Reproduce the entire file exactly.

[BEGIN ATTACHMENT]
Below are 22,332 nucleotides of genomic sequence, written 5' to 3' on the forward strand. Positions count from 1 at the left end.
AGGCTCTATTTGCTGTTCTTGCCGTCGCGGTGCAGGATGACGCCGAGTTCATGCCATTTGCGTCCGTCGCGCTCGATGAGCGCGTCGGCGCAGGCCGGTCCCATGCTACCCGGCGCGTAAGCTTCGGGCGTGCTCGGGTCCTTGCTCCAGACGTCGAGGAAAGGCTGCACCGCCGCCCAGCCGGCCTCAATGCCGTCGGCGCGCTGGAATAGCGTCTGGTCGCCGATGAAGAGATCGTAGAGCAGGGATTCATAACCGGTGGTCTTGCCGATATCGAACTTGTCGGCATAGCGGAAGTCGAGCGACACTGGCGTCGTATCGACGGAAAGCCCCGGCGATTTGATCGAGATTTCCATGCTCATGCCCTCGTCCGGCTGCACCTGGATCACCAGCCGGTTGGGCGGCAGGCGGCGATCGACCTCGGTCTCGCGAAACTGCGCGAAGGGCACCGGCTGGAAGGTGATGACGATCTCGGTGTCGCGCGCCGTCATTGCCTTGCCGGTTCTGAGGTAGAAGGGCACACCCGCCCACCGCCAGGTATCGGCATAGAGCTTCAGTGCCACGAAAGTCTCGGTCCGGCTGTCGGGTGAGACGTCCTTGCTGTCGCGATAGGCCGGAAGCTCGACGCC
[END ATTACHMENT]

Below are 22,332 nucleotides of genomic sequence, written 5' to 3' on the forward strand. Positions count from 1 at the left end.
AGGCTCTATTTGCTGTTCTTGCCGTCGCGGTGCAGGATGACGCCGAGTTCATGCCATTTGCGTCCGTCGCGCTCGATGAGCGCGTCGGCGCAGGCCGGTCCCATGCTACCCGGCGCGTAAGCTTCGGGCGTGCTCGGGTCCTTGCTCCAGACGTCGAGGAAAGGCTGCACCGCCGCCCAGCCGGCCTCAATGCCGTCGGCGCGCTGGAATAGCGTCTGGTCGCCGATGAAGAGATCGTAGAGCAGGGATTCATAACCGGTGGTCTTGCCGATATCGAACTTGTCGGCATAGCGGAAGTCGAGCGACACTGGCGTCGTATCGACGGAAAGCCCCGGCGATTTGATCGAGATTTCCATGCTCATGCCCTCGTCCGGCTGCACCTGGATCACCAGCCGGTTGGGCGGCAGGCGGCGATCGACCTCGGTCTCGCGAAACTGCGCGAAGGGCACCGGCTGGAAGGTGATGACGATCTCGGTGTCGCGCGCCGTCATTGCCTTGCCGGTTCTGAGGTAGAAGGGCACACCCGCCCACCGCCAGGTATCGGCATAGAGCTTCAGTGCCACGAAAGTCTCGGTCCGGCTGTCGGGTGAGACGTCCTTGCTGTCGCGATAGGCCGGAAGCTCGACGCC